In the 1930s, following a campaign against slums by the New Zealand Truth, and the realisation that adjustments to mortgage lending was not an effective tool to encourage an increase in housing stock, the Finance Minister Walter Nash announced in the 1936 Budget that 5,000 state houses would be built. The government intended not only to provide housing, but to stimulate jobs and manufacturing with the construction of the houses, which were to be built from New Zealand materials as far as possible. The first state house at 12 Fife Lane, Miramar, Wellington, was tenanted in 1937.

Poor living standards; high rental rates; absentee landlords and property investors; ineffective mortgage lending tools; a need for greater housing stock. If our current situation wasn’t so dire, the inability of our current government to read a bit of history would be funny. The solution now as then to our housing crisis is to create homes, not sell assets.

Aside from our social need to resolve this problem, we have an international obligation to provide adequate housing. Article 25 of the Universal Declaration of Human Rights states that:

Everyone has the right to a standard of living adequate for the health and well-being of himself and of his family, including food, clothing, housing and medical care and necessary social services, and the right to security in the event of unemployment, sickness, disability, widowhood, old age or other lack of livelihood in circumstances beyond his control.

This is expanded in Article 11 of the International Covenant of Economic, Social and Cultural Rights. In the legal interpretation provided in 1991, it was explained that this provided for security of tenure, affordability, accessibility, location, and cultural adequacy. This is not housing as an asset; it’s a home, the “right to live somewhere in security, peace and dignity.” We are signatories who have ratified these and many other international treaties and covenants that affirm a right to adequate housing. Ratification means we should enact the agreements to their fullest extent.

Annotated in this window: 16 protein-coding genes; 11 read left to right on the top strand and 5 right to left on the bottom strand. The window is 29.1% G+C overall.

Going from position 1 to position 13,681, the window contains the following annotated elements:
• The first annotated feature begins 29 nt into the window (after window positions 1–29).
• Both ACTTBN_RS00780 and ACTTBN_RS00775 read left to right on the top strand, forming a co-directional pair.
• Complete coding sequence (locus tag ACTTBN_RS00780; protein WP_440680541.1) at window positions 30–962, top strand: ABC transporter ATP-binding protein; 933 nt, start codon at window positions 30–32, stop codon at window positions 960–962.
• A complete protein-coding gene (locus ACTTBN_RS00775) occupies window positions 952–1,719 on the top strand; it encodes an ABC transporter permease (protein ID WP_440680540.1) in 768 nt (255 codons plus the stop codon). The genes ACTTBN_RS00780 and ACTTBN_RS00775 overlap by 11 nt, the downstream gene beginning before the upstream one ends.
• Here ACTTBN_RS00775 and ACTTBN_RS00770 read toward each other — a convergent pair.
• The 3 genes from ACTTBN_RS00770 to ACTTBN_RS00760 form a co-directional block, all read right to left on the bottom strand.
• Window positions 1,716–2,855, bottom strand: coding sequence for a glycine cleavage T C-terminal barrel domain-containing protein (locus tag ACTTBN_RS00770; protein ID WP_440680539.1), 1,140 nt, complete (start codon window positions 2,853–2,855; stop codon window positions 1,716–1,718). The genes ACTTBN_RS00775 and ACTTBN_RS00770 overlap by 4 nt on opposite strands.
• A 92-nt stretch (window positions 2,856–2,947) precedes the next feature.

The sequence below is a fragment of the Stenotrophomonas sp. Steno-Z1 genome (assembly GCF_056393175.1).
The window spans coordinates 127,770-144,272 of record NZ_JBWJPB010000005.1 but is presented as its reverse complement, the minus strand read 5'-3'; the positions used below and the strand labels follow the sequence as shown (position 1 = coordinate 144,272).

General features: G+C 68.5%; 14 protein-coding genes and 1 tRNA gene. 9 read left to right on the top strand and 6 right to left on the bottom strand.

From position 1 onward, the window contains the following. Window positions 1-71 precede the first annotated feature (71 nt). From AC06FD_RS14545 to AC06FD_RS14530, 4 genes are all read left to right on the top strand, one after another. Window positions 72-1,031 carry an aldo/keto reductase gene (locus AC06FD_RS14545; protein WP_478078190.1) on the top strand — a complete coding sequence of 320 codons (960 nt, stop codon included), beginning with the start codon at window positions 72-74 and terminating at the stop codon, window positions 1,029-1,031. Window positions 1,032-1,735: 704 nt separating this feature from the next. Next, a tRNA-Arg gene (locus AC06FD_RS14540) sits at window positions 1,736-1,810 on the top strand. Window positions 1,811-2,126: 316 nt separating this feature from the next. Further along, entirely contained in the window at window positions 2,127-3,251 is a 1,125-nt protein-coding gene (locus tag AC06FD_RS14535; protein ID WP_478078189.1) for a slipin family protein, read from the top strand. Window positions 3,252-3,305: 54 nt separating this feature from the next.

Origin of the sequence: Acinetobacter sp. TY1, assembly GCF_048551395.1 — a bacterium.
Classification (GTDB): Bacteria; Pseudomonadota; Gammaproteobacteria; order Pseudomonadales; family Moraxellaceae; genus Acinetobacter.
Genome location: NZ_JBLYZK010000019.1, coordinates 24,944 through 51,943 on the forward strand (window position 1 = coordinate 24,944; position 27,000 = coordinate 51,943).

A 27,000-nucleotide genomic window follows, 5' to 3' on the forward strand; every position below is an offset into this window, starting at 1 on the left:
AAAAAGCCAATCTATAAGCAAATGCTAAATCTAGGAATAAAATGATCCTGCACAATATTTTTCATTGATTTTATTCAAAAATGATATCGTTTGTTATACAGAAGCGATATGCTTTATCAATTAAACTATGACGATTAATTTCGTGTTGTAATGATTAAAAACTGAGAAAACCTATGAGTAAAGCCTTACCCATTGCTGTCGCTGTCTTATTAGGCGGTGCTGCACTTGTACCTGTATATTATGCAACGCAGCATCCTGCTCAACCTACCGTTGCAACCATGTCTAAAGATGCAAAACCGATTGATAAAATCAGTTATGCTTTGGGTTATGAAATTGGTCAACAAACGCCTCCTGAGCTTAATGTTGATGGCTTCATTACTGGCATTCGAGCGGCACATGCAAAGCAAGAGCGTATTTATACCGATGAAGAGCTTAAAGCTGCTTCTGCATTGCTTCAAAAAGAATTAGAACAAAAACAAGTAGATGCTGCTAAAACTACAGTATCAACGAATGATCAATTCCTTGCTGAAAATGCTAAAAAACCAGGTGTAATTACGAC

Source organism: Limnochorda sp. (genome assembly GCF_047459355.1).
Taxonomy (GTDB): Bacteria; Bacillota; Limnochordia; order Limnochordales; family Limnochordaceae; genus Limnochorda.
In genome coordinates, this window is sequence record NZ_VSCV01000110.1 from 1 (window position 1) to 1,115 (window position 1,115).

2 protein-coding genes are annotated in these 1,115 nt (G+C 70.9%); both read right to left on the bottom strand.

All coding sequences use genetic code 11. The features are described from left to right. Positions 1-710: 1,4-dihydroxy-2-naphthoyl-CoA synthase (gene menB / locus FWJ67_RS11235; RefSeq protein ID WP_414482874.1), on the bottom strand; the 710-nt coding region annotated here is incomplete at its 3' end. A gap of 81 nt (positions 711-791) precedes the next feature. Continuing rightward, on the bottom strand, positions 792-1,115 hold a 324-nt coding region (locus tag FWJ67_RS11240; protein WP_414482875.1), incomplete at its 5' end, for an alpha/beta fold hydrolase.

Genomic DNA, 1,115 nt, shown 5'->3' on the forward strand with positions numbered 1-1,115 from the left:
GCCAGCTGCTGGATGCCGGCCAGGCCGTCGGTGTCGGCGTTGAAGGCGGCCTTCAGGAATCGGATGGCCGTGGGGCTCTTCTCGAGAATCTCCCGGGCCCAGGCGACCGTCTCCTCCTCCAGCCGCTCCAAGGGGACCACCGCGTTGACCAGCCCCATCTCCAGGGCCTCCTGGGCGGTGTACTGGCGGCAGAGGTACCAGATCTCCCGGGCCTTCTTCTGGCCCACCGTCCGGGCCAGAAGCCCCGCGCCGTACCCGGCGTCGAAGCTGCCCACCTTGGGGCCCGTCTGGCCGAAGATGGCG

I ask you to think of your home. The table where you laughed with your friends over a meal, perhaps a beer. The bed in which you recovered from a cold under layers of blankets. The ugly keepsake on the mantlepiece given to you by your child, by a niece, by a grandchild. The lounge where you sit with a glass of red or a cup of tea to read a book and watch TV. Walls that have enclosed and embraced your joys, your loves, your disappointments, your hates. Your home. For 1,256 families in Tauranga Moana, the Minister of Finance has declared their homes to be his assets to sell.

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3 thoughts on “A home is not an asset: the flawed belief of the property investor in selling our social housing

  1. agreed on many levels – NZ is really a ‘socialist’ country – our care for others is a trade mark of who we are. The increasing gap between what we think of ourselves as, and government policy that is markedly different to that, is creating problems for our society. The loss of our socialist ethos is going to be a terrible thing, for the rich, the poor and the in-between. it is going to get worse before the people stand up for a return to a society that honours the well-being of all. That said, everyone, including the minority who create the phrase ‘dole-bludgers’, has to make the effort to take care of themselves, their property, their children, their health and their community – it seems to me that when you are being ‘looked after’ by the state, its easy to drop into a bit of a hole and then have difficulty crawling out of it (no judgement btw – just an observation). we need a basic universal income, a financial transaction tax (to replace GST), and low interest loans from the Reserve Bank of NZ for New Zealanders who want to buy/build a farm, a house, a business, and we need a government that will stand up for us against ‘The Big Guys’ – the corporations who will suck the life blood out of the country – banks, macdonalds, Monsanto et al, currency traders and financial speculators etc. and since I’m on a wish list, also an education system that fits all, rather than trying to make kids fit the education system….